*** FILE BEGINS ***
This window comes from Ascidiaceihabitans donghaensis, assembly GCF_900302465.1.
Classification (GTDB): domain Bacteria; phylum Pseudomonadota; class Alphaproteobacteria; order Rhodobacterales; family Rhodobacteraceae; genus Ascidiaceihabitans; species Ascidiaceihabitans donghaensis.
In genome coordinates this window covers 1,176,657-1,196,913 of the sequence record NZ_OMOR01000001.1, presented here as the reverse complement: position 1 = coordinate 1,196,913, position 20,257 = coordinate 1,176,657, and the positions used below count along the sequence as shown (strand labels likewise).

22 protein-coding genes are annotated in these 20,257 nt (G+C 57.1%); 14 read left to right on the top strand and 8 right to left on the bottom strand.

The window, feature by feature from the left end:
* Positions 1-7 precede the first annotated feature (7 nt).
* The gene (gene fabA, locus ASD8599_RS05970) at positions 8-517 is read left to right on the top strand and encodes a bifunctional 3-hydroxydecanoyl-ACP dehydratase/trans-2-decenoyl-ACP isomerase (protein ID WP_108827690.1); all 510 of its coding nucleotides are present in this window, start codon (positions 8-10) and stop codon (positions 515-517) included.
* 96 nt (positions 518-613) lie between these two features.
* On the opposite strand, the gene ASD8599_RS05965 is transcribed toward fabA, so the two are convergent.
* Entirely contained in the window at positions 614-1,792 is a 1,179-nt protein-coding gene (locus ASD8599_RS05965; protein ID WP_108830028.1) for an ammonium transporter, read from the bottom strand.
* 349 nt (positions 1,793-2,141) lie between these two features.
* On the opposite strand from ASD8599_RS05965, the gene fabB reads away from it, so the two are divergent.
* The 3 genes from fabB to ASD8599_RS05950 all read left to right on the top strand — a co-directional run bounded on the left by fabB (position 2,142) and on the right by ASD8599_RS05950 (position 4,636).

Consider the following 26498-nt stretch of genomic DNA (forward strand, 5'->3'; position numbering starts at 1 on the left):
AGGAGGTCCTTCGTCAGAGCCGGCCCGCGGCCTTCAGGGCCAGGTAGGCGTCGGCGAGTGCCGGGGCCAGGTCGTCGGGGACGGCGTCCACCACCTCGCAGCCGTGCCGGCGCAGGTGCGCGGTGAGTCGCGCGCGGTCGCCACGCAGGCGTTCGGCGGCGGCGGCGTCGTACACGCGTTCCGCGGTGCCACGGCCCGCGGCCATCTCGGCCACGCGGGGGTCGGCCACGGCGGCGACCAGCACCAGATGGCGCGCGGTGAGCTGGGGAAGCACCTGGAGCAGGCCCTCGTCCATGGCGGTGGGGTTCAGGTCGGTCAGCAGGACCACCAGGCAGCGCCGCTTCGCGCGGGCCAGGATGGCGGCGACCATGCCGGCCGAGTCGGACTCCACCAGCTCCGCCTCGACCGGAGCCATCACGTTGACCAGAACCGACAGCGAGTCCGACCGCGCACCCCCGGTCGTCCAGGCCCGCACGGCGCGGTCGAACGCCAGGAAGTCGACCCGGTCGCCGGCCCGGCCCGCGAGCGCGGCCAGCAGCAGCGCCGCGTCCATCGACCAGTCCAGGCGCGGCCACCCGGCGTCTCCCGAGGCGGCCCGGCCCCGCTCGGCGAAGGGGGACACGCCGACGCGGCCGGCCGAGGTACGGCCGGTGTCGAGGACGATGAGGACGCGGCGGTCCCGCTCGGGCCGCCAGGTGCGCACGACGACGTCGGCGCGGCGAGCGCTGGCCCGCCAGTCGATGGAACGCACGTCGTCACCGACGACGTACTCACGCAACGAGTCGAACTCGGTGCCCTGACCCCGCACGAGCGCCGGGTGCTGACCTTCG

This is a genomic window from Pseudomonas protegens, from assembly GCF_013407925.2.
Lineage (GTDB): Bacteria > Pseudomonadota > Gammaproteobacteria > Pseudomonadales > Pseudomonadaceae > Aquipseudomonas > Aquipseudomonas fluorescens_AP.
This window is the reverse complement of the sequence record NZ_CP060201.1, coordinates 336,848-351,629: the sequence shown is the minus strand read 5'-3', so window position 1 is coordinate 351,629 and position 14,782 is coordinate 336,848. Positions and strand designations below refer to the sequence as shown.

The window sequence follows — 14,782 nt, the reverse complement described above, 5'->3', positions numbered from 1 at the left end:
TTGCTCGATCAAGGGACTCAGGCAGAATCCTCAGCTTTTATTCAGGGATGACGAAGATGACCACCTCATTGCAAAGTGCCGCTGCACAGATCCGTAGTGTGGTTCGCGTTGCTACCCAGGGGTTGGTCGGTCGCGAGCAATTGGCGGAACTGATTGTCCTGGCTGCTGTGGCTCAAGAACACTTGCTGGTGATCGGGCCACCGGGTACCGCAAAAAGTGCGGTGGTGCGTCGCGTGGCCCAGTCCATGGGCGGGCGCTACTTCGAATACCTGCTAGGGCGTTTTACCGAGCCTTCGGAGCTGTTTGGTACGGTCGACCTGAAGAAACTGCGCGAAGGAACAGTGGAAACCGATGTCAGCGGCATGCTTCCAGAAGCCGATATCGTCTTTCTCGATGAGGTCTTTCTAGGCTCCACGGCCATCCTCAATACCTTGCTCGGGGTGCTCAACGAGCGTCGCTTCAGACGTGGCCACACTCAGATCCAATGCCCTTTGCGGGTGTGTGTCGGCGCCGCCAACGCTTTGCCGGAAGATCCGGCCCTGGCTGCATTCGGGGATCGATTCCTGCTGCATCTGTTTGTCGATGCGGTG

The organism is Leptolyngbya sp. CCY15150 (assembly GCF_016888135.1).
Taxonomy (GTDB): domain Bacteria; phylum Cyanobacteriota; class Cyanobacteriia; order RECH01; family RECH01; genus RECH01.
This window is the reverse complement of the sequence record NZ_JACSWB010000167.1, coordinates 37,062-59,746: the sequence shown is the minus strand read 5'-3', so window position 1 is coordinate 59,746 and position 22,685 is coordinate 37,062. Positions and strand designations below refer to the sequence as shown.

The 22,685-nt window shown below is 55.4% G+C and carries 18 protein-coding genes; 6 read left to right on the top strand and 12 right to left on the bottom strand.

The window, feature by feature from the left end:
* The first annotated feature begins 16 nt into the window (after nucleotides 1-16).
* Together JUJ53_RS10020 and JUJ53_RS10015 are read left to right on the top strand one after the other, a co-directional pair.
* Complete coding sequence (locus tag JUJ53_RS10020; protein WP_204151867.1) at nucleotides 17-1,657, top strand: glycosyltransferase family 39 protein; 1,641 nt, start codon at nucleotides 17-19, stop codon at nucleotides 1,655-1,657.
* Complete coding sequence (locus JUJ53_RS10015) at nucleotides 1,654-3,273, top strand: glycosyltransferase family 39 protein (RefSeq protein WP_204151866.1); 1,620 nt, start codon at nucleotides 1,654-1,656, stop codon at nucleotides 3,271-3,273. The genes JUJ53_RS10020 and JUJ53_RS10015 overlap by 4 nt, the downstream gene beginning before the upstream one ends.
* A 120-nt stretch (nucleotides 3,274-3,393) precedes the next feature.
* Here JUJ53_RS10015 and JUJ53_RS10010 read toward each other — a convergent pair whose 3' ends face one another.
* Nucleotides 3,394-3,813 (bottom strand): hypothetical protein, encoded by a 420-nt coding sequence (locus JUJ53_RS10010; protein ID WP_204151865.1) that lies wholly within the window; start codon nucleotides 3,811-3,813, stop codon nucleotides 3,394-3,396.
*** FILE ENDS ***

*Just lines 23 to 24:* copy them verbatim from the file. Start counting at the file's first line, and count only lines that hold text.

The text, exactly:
This window is the reverse complement of the sequence record NZ_JACSWB010000167.1, coordinates 37,062-59,746: the sequence shown is the minus strand read 5'-3', so window position 1 is coordinate 59,746 and position 22,685 is coordinate 37,062. Positions and strand designations below refer to the sequence as shown.

The 22,685-nt window shown below is 55.4% G+C and carries 18 protein-coding genes; 6 read left to right on the top strand and 12 right to left on the bottom strand.